My biggest fear was the bridge! Around mile 20 you have to Beat the Bridge. Meaning you have to be on the George Mason Memorial Bridge before a certain time or the buses will pick you up and you will not be considered and official finisher of the race! So there I am mile 8 it was our first out and back portion of the race. I had already made the turn and was on the back portion when across the street I see a car. A bus. Two trucks. And two more buses. WHAT!!?? How can that be, how can the bus already be behind me on mile 8! Was I really running that slow? Oh my word. This was my one moment of panic. Then right when I needed it most, God’s word popped into my head. “…being confident of this very thing, that He who has begun a good work in you will complete it…” Philippians 1:6 I thought, no, I’ve got this, just keep moving and don’t…look…back!!

I finally made it to mile 10. My head was on a swivel as I searched for the obnoxious lime green shirt I knew my husband was wearing. Praise the Lord there he was just when I needed a boost. The way his face lit up when he saw me was priceless. That look of pride and love all over his face was a wonderful site to see. He accessed my pack and helped me restock my fuel, gave me a kiss and stayed with me for about half a mile before he peeled off to head to the next point where he would see me. Mile 14, or so I thought.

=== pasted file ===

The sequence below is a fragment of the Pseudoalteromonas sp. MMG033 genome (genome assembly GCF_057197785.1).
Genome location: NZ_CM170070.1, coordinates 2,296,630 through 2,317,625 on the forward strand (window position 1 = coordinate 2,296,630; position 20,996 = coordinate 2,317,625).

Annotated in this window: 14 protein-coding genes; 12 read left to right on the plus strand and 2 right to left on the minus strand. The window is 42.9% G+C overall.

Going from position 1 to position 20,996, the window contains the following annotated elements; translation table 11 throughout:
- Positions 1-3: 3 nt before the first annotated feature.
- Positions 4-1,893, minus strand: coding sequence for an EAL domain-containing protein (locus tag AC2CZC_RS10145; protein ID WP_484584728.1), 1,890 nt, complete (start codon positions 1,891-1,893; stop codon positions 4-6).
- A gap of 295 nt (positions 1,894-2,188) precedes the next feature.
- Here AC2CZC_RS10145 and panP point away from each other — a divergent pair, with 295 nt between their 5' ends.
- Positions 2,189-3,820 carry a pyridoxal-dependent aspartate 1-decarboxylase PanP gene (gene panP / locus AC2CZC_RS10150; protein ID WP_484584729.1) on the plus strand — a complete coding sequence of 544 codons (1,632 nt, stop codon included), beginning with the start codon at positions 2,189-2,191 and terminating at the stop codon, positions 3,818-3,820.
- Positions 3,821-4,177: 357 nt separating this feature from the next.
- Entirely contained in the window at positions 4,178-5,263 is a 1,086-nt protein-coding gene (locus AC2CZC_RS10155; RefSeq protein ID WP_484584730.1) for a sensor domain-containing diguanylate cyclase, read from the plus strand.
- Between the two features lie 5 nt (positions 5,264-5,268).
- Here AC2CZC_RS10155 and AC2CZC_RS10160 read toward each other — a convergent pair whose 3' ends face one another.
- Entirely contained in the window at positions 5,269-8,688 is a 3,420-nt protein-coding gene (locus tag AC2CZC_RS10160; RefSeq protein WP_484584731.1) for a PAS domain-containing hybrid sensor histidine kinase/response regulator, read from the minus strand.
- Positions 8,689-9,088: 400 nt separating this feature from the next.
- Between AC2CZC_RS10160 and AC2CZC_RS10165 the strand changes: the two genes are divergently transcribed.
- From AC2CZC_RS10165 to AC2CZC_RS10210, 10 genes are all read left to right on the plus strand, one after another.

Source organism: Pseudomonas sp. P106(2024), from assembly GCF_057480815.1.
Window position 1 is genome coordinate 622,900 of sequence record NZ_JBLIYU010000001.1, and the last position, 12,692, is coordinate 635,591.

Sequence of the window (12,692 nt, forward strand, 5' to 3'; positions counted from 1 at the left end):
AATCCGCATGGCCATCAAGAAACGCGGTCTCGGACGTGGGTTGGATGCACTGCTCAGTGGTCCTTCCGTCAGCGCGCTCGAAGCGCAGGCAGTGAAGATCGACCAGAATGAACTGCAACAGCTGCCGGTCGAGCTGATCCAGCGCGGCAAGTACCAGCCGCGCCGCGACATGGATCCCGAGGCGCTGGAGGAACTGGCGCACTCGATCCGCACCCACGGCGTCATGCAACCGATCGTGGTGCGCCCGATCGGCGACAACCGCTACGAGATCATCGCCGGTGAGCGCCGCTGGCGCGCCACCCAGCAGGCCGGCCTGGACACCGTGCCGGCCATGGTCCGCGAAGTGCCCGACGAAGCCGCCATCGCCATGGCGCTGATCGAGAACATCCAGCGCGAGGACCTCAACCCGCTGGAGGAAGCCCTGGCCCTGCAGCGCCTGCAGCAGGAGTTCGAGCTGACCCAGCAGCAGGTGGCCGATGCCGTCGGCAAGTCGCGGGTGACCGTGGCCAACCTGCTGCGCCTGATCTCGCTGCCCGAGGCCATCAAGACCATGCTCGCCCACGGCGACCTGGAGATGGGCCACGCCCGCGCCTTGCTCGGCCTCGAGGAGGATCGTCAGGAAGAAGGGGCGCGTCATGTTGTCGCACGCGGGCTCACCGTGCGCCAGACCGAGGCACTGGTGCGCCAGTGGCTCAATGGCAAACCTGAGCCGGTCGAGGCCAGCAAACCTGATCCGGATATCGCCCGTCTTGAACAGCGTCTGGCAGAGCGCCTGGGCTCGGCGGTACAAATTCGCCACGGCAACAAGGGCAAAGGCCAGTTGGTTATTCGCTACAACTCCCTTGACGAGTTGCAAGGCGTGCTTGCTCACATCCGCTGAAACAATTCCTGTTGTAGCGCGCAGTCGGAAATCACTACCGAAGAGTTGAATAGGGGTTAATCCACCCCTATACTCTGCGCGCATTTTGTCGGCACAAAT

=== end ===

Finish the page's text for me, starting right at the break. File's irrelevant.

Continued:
Mile 13 was the hardest.

The Blue Mile. Lined on both sides of the street were pictures of fallen military heroes. It was the mile to remember those who gave all. This was the quietest mile I had endured. No one talked. You didn’t even seem to hear the shuffling of our feet. It was so extremely emotional it was almost overwhelming. After the pictures there was a group of people, each holding an American flag with a black ribbon of yet another fallen hero. But this portion was loud and energetic they were all cheering the runners along. Don’t give up! Don’t quit! You’ve got this. It made breathing hard because I was trying to hold back the tears. Knowing that some if not all of those people holding the flags had lost someone dear to to them.  Yet here they were cheering us on and reminding us to never forget those who endured so much more than we are currently enduring.

Don’t give up! Don’t quit! You’ve got this.